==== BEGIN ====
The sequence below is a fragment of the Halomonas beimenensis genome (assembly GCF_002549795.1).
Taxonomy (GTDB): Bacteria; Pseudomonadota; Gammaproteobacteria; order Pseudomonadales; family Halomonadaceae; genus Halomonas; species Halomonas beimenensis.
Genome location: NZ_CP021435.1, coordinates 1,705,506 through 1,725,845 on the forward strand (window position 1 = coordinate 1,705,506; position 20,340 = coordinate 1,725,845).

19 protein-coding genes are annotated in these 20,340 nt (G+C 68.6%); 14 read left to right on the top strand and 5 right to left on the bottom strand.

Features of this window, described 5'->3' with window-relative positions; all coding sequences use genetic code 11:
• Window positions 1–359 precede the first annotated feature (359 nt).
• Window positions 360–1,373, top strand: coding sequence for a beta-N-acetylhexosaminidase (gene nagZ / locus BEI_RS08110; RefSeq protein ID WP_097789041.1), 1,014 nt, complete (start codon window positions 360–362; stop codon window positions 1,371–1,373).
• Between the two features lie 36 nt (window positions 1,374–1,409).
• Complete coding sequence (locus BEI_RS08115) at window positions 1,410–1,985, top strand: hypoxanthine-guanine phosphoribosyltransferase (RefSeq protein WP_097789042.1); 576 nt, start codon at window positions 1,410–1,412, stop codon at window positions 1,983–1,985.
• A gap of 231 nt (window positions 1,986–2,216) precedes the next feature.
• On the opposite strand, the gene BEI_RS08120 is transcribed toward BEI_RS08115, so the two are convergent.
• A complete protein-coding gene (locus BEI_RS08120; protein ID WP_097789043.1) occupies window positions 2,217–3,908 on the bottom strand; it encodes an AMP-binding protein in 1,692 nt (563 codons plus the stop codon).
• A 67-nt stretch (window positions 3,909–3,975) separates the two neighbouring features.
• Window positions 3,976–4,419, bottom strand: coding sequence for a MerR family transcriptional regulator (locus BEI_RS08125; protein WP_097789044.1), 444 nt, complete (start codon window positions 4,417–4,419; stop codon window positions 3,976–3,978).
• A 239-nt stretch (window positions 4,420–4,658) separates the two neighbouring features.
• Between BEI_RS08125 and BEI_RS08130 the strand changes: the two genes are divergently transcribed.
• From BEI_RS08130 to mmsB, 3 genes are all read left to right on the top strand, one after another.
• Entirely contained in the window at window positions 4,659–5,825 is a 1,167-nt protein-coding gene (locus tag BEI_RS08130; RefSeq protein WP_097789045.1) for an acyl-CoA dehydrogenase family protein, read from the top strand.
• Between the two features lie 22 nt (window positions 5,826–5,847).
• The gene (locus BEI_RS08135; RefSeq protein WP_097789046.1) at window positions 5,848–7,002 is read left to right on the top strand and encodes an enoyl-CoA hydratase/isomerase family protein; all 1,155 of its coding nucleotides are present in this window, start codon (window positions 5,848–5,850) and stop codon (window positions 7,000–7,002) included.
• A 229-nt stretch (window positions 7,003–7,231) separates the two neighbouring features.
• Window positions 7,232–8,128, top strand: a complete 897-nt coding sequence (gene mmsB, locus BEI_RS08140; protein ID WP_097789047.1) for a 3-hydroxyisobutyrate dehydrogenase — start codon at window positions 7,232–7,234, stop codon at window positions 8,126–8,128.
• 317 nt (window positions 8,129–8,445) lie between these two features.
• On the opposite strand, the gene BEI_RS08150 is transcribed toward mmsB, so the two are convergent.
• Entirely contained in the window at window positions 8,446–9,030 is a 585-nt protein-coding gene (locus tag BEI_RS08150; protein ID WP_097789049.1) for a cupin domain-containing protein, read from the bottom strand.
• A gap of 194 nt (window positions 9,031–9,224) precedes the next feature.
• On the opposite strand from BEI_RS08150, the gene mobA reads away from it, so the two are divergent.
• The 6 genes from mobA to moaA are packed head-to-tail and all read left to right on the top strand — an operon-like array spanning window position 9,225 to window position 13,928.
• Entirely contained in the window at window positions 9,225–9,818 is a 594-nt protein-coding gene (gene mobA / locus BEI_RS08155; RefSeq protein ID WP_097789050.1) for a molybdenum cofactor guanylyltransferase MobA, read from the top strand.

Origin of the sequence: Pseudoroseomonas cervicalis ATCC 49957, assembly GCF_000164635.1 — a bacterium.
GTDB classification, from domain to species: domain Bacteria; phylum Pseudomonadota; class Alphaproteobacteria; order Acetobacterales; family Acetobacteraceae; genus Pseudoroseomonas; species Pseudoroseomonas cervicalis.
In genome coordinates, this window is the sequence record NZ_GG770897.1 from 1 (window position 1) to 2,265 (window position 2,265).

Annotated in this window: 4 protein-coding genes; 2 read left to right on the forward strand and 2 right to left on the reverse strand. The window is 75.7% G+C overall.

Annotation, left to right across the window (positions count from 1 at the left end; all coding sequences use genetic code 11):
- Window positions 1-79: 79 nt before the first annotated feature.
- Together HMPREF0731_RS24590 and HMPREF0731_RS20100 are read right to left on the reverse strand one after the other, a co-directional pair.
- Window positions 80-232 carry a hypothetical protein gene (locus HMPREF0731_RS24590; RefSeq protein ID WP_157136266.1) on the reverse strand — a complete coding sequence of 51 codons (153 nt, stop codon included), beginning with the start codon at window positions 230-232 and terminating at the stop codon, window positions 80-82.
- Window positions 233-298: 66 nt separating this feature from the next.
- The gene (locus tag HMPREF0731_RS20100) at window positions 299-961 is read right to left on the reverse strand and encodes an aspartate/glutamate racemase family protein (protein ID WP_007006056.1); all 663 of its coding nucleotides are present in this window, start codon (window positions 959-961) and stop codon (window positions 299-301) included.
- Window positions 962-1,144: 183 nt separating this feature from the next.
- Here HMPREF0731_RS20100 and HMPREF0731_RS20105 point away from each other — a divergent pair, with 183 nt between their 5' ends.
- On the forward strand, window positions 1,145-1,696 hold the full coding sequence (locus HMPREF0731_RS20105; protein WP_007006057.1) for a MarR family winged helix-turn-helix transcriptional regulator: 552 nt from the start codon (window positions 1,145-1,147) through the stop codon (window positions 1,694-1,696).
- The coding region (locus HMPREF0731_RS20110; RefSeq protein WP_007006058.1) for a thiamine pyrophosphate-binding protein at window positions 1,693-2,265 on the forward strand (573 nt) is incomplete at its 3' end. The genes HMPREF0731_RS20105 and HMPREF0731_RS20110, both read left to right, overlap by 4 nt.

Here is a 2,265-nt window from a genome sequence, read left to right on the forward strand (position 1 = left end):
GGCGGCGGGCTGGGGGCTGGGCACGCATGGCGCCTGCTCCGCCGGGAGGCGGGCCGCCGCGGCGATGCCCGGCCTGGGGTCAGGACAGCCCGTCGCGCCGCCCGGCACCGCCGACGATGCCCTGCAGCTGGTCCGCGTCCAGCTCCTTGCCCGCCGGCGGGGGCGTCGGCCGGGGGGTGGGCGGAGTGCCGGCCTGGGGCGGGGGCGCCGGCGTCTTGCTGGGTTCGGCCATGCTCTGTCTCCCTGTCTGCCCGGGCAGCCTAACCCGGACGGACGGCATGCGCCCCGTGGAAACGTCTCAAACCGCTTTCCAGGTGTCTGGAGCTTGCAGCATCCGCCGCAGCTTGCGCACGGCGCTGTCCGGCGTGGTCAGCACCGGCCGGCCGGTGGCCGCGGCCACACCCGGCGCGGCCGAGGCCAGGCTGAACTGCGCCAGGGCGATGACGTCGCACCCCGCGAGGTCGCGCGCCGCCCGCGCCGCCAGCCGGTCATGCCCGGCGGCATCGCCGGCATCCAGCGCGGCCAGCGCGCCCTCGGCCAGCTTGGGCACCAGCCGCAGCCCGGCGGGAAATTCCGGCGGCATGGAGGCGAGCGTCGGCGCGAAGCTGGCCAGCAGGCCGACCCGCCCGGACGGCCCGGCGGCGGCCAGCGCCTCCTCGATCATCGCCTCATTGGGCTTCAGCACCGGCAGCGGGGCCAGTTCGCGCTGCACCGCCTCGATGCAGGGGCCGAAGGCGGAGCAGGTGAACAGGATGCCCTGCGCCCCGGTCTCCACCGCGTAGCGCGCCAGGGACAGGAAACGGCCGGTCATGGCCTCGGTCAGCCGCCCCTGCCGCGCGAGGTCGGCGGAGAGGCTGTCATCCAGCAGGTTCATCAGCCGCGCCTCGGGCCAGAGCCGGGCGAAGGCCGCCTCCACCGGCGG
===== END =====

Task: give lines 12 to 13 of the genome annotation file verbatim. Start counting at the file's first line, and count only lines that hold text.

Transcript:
• A complete protein-coding gene (locus BEI_RS08120; protein ID WP_097789043.1) occupies window positions 2,217–3,908 on the bottom strand; it encodes an AMP-binding protein in 1,692 nt (563 codons plus the stop codon).
• A 67-nt stretch (window positions 3,909–3,975) separates the two neighbouring features.